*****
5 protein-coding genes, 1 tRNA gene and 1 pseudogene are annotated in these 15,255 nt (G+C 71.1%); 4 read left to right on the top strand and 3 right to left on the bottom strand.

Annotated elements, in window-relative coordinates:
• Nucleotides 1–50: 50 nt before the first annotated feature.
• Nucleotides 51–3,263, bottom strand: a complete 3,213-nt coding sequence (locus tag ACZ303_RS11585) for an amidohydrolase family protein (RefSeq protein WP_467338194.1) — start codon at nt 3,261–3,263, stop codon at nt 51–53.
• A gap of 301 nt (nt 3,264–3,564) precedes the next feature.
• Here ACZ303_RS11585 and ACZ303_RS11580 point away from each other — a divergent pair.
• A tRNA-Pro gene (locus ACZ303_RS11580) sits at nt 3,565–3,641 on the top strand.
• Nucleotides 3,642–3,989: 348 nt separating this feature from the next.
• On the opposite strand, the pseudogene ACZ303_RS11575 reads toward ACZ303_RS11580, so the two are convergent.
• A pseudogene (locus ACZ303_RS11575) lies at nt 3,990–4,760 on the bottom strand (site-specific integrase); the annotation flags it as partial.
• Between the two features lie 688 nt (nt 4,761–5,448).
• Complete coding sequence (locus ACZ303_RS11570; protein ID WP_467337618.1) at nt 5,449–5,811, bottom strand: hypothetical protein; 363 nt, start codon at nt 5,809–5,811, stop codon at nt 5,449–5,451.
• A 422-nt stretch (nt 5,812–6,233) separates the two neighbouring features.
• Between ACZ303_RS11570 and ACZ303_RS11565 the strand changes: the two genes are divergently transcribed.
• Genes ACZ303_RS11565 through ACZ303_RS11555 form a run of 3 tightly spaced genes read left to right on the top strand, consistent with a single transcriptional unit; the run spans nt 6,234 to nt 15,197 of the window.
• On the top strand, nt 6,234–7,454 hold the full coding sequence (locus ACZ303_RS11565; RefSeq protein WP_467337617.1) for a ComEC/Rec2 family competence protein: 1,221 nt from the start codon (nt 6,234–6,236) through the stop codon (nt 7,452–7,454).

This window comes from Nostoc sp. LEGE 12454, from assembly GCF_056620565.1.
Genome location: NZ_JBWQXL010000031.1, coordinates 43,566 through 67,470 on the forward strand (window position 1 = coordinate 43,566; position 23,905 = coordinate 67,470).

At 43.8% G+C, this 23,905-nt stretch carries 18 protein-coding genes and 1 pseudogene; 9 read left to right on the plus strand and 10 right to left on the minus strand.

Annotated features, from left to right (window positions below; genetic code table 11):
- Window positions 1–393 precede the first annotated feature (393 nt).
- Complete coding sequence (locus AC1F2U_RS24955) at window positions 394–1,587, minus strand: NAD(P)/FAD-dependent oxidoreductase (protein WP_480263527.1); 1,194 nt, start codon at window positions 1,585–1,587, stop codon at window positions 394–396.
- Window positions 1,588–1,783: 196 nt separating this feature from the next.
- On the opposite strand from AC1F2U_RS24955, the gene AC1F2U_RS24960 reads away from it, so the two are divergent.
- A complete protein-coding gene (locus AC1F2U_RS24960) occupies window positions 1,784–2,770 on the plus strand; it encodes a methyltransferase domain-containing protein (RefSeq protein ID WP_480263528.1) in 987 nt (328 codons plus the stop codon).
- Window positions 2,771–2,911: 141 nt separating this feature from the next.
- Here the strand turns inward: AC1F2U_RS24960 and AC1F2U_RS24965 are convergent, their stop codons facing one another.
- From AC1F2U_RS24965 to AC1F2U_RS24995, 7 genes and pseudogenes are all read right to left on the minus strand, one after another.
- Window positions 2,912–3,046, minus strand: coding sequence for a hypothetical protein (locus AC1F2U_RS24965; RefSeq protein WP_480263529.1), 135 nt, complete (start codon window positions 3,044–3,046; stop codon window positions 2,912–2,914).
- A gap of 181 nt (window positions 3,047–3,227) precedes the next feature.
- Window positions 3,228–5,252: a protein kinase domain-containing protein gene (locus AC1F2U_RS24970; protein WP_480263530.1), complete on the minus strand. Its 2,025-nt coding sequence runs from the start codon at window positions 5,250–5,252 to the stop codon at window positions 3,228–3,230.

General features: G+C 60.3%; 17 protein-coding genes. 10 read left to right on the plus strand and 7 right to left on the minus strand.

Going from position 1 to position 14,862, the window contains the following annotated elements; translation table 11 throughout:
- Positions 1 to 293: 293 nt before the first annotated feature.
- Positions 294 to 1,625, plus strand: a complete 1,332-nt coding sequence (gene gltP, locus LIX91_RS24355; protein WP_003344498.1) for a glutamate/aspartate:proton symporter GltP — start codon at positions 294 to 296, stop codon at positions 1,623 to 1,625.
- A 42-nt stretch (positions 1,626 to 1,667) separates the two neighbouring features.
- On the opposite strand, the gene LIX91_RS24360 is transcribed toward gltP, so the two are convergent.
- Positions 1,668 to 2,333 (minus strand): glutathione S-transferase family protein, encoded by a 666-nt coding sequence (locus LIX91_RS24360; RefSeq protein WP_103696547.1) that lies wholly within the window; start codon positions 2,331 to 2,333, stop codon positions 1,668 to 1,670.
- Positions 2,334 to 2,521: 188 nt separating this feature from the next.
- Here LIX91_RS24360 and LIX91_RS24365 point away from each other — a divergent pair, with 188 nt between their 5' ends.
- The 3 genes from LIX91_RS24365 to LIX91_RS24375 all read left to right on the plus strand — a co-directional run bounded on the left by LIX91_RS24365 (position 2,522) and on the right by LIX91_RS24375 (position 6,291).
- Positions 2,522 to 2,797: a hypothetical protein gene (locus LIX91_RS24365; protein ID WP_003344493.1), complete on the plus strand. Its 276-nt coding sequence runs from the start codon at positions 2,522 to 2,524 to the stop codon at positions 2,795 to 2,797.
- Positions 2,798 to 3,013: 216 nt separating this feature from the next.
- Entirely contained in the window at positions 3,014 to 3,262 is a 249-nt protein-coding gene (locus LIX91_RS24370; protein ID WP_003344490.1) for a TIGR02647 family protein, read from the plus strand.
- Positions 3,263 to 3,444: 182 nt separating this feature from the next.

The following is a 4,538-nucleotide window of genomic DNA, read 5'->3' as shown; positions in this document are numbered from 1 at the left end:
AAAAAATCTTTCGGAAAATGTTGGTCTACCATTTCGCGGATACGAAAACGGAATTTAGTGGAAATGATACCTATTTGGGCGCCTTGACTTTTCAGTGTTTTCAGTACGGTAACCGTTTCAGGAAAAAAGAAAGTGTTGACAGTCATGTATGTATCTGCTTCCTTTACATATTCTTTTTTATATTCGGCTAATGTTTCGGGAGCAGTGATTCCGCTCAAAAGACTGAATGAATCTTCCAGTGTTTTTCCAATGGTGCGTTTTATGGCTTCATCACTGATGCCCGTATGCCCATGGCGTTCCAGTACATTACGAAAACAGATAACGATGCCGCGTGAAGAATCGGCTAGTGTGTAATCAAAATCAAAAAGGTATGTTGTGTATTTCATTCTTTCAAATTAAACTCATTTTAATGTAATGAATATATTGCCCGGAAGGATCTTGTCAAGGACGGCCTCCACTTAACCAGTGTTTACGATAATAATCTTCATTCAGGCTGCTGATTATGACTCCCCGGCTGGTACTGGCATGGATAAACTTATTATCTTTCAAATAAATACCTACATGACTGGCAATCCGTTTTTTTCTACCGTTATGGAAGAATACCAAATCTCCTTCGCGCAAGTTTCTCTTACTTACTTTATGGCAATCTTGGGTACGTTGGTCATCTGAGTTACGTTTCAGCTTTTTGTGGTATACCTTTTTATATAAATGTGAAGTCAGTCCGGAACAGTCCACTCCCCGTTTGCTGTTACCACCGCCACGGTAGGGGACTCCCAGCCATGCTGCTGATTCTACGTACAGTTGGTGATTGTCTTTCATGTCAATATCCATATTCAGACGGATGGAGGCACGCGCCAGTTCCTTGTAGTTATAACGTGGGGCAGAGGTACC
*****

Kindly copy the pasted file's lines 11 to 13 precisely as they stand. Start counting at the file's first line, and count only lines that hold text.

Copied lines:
• Between the two features lie 688 nt (nt 4,761–5,448).
• Complete coding sequence (locus ACZ303_RS11570; protein ID WP_467337618.1) at nt 5,449–5,811, bottom strand: hypothetical protein; 363 nt, start codon at nt 5,809–5,811, stop codon at nt 5,449–5,451.
• A 422-nt stretch (nt 5,812–6,233) separates the two neighbouring features.